Dame Margaret Guilfoyle, a trailblazing Liberal senator who became the first woman to serve as a cabinet minister in federal government, has died aged 94.
Prime Minister Scott Morrison led the tributes to the former Victorian senator on Thursday, saying she "opened doors for Australian women that will never be shut again", which would remain her "great legacy".
Dame Margaret Guilfoyle.Credit:Fairfax Media
Dame Margaret, who was a 45-year-old mother of three when first elected, served from 1971 to 1987 during one of the most tumultuous periods in Australian political history. Following the dismissal of the Whitlam government, she was elevated to education minister in the caretaker government, and following an emphatic Coalition election victory was appointed by Malcolm Fraser to the outer ministry as social security minister.
She was appointed Dame Commander of the Order of the British Empire in 1980 and following that year’s election, Fraser made her finance minister, a role she called "the chief accountant for the country". She was the first woman to hold an economic portfolio,
Born in Belfast, Northern Ireland in 1926, her family migrated to Australia two years later where they settled in Melbourne.
Dame Margaret's father died when she was 10 and her mother faced the difficult task of raising the children without the help of extended family.
Finance minister Dame Margaret Guilfoyle in 1981 with treasurer John Howard, Sir Phillip Lynch, minister for commerce and industry, Ian Vincer, minister for industrial relations, and Peter Nixon, minister for primary industry. Credit:Capix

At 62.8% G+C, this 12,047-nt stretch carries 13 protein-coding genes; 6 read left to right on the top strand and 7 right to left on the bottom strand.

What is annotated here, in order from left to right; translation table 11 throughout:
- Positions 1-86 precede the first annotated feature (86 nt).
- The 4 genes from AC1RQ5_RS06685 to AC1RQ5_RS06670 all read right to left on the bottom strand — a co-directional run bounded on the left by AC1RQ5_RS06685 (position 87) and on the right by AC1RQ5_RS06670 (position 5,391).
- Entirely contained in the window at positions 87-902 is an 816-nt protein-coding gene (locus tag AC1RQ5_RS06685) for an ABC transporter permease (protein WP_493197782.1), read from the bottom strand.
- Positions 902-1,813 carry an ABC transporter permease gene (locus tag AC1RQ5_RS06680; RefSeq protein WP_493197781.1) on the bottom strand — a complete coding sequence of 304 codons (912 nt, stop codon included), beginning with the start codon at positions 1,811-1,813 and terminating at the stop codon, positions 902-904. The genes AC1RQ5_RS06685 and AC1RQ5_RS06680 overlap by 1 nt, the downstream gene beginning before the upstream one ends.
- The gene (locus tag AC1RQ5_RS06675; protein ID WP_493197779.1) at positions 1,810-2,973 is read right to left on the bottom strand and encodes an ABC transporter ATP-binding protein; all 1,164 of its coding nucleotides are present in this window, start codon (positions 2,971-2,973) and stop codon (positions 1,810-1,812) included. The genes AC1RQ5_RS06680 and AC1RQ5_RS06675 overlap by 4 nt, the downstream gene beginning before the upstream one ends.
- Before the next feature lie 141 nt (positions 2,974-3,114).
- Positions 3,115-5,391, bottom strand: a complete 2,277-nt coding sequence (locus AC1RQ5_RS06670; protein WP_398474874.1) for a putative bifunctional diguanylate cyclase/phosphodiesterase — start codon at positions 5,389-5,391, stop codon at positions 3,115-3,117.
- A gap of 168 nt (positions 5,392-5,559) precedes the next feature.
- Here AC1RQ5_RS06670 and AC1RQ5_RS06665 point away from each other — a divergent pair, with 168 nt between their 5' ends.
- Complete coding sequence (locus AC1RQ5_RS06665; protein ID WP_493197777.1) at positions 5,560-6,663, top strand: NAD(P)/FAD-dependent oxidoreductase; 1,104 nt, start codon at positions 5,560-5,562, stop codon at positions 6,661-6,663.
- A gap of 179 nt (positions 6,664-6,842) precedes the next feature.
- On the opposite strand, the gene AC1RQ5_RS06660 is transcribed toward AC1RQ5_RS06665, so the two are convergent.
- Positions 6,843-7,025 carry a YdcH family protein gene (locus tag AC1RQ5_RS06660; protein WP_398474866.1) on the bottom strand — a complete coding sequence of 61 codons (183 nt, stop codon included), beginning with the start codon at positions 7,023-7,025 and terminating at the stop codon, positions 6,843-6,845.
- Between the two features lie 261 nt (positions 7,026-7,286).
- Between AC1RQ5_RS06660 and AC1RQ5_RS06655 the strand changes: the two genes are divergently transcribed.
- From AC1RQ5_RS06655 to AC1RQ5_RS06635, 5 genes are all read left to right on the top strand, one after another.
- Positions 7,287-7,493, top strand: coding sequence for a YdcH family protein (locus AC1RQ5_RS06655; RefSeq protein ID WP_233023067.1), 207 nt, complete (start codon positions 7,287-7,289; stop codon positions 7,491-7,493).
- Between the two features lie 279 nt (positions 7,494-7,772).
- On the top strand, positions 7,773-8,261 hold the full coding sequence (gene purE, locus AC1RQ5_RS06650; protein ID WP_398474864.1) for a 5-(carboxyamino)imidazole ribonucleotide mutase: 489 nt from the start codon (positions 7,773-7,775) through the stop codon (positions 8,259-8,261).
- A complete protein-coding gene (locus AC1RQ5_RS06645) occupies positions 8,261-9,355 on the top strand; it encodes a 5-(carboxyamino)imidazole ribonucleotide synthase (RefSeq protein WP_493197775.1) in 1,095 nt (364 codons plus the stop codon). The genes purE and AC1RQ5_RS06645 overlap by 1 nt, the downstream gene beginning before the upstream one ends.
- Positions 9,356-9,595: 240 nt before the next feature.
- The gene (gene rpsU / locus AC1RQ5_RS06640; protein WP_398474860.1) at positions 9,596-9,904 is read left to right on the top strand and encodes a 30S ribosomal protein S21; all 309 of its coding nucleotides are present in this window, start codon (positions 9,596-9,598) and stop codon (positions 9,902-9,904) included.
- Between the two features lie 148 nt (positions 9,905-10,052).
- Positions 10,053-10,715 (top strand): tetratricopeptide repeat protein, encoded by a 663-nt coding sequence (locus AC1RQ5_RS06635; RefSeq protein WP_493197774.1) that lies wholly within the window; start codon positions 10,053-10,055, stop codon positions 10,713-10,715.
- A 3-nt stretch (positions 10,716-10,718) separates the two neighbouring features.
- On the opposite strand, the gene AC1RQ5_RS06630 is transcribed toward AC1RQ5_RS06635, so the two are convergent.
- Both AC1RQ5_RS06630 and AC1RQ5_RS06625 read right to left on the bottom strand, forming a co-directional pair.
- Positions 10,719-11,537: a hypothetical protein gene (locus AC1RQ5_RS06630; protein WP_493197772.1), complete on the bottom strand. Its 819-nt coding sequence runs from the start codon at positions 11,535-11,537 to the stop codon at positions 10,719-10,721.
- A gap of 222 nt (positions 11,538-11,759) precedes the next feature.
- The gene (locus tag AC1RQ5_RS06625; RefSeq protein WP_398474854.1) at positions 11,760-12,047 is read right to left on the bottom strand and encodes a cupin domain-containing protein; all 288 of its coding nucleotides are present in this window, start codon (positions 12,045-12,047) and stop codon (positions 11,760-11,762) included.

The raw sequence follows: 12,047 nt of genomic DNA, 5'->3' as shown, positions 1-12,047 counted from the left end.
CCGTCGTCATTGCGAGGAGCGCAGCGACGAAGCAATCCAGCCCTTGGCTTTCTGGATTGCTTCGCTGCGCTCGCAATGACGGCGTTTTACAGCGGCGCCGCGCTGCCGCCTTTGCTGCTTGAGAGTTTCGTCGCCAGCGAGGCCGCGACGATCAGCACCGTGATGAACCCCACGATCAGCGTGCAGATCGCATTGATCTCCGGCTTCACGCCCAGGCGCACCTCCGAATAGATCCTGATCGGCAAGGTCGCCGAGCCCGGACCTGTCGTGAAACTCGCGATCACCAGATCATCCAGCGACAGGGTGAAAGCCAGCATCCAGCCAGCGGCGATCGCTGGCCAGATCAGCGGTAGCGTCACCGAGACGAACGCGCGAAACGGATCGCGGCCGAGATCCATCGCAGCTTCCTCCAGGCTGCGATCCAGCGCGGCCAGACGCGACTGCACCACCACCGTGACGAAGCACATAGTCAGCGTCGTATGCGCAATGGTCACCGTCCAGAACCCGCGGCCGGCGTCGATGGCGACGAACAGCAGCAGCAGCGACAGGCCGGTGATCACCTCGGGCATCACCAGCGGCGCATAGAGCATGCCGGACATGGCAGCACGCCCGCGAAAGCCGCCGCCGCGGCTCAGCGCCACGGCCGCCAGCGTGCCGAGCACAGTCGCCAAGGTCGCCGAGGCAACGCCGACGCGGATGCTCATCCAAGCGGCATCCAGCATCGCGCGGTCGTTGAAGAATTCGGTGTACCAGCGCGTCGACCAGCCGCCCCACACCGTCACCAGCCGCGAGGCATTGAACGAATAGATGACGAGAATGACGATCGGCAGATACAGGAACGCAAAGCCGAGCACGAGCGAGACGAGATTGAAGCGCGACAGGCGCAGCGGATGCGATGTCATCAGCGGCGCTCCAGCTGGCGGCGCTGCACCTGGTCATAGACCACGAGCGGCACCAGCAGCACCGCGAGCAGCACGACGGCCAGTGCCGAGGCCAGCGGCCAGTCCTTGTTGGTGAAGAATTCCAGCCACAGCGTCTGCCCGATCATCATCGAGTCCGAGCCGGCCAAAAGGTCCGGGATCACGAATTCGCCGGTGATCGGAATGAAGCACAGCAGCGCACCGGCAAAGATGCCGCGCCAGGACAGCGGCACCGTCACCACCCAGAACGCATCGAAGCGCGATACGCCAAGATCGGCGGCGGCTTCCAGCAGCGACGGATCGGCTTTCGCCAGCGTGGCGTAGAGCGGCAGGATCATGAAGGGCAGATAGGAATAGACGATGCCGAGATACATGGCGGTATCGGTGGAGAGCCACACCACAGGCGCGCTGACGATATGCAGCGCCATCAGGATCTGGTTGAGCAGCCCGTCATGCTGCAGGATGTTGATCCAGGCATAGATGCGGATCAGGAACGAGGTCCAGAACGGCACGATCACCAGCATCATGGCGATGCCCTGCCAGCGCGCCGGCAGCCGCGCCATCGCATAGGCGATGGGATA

She was educated at Fairfield State School and Westgarth Central Business College and at 15, while working as a secretary, studied at night at Taylors Institute of Advanced Studies, and then accountancy at the Royal Melbourne Institute of Technology.
"As minister for social security, the welfare of women was central to her," Mr Morrison said. "She reminded her colleagues often that 83 per cent of the payments made through her department were made to women."
Mr Morrison said Dame Margaret oversaw major reform of the national child endowment scheme, switching it from tax rebates to cash payments.
"She ran the Office of Child Care and presided over a major expansion of government support for preschool, child care and after-school care," he said.
Dame Margaret in 1973.Credit:Fairfax Media
Her clashes with treasurer Phillip Lynch became infamous as she attempted to shield her portfolio from cuts that would adversely affect mothers. She continually knocked back offers to take the role of minister for women's affairs.
She joined the South Camberwell branch of the Liberal Party with her husband Stanley in the 1950s and was identified as a future talent by the women's section of the party.
Ivy Wedgwood, the first woman to represent Victoria in the Senate was her great mentor and encouraged Dame Margaret to replace her when she retired in 1971.
She won pre-selection from a field of 20 male candidates and was asked during the process by a male MP who would look after her three children if she became a senator.
Her response was: "I'm asking you to make a decision to give me responsibility to be a representative in the Senate and I would ask that you would accept that I have responsibility to make the decisions regarding my family."
Dame Margaret would be the highest-ranking woman in federal government for almost 30 years before Julia Gillard surpassed her to become prime minister and Labor senator Penny Wong became the second woman to take on the finance portfolio.
Foreign Minister Marise Payne said Dame Margaret led by example in championing the equal participation of women in Parliament.
"As the first woman senator to hold a federal cabinet ministry, she paved the way for the achievement of gender parity in the Senate, and for the record number of women in Coalition cabinets," she said. "It was an honour to meet her over the years and to hear her perspectives on politics."
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